Mar 15, 2009

A Sheep-DAW staple must be Audacity. It's your regular WAV editor and it's as open source as they come. Audacity supports VST plug-ins and has a bucketload of built-in effects of variable quality and usability. The mild-mannered open source community provides the informal support every software user should feel confortable with in our dear post-modernity. Audacity converts to-and-fro wav, mp3 and ogg (you'll need to get the lame enconder somewhere else, obviously).
It's spartan no-bullshit GUI is intuitive and has just what you need. I wouldn't recommend translated versions, though. In the portuguese one it seems like they google-translated the terms and it's simply more confusing than the english original for pretty much everyone (yep, that bad). The looping function is a bit dumb and won't update de loop's left and right locators position sound-wise, if you move them - you'll have to stop playback and re-start, wich bums me out a bit. Another programming flaw (at least in my version) is the window management: it's one Audacity window for one Audacity project and/or wav file, so you can't really close a project file without exiting the program. Although there's a close option in the file menu, it's really an exit. It's a bit crappy when you're working on several files in one go and you have RAM restricitions, so no batch processing. And that's pretty much it, in the cons department.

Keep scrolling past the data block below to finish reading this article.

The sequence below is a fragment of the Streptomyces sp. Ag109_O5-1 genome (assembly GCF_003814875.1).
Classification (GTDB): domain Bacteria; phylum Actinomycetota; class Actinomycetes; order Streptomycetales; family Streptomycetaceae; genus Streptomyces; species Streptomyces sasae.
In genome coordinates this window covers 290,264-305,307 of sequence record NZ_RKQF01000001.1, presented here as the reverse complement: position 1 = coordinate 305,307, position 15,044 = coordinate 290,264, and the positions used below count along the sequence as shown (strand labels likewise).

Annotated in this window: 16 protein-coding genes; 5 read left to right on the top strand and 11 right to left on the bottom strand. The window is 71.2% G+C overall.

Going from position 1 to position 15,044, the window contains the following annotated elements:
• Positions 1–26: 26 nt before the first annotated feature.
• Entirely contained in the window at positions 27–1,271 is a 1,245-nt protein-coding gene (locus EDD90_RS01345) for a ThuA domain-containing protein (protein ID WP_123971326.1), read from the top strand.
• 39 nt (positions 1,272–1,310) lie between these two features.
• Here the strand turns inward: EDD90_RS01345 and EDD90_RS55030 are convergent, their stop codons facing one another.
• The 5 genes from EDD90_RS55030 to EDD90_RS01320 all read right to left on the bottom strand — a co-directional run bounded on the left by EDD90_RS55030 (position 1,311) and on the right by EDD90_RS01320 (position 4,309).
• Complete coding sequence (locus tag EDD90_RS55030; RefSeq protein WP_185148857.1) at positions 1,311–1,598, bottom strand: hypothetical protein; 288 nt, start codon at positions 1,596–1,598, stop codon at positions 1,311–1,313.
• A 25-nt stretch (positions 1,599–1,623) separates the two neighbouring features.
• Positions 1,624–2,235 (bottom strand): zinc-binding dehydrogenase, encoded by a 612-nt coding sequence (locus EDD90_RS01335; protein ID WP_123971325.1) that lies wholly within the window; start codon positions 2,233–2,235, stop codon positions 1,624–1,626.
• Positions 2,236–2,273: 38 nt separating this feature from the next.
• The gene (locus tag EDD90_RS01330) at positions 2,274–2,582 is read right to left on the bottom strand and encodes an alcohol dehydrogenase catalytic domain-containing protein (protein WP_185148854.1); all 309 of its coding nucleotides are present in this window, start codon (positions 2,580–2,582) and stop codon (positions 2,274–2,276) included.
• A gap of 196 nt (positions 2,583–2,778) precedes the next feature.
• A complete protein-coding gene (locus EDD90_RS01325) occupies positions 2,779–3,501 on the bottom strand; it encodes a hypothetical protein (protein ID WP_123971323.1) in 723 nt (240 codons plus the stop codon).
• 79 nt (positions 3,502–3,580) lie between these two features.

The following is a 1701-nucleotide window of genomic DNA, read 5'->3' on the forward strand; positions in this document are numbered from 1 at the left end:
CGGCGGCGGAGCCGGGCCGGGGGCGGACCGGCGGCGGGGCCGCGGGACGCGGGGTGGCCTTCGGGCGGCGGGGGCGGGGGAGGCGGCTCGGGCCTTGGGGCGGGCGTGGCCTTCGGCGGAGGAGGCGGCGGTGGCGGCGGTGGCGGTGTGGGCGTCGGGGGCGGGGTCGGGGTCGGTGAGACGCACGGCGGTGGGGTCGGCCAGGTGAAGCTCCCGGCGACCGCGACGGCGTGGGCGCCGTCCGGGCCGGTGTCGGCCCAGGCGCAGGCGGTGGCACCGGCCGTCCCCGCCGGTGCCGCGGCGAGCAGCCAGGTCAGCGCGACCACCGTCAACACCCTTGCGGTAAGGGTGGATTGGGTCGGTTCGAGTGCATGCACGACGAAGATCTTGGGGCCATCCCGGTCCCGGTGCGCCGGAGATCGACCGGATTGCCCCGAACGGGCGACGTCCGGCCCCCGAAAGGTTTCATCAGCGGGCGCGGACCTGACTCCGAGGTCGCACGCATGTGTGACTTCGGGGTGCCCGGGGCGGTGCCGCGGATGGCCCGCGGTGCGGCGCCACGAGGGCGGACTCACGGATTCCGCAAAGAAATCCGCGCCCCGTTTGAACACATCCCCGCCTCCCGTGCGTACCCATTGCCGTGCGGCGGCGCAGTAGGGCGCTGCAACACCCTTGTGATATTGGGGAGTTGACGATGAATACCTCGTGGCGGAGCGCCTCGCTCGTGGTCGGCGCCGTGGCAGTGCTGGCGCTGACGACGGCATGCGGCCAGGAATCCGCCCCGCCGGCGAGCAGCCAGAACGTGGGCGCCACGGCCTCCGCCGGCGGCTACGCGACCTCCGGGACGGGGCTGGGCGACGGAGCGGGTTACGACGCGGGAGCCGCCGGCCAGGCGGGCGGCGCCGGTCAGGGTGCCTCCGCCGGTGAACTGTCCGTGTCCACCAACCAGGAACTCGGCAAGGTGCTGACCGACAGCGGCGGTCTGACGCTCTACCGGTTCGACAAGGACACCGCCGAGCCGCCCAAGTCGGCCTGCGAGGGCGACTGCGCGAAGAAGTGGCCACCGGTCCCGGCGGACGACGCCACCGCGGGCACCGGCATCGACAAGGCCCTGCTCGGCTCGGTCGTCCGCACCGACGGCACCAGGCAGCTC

In the pros, it's free, it's legal, you can (and should) share it, and besides the cons, I never needed any other wav editor.

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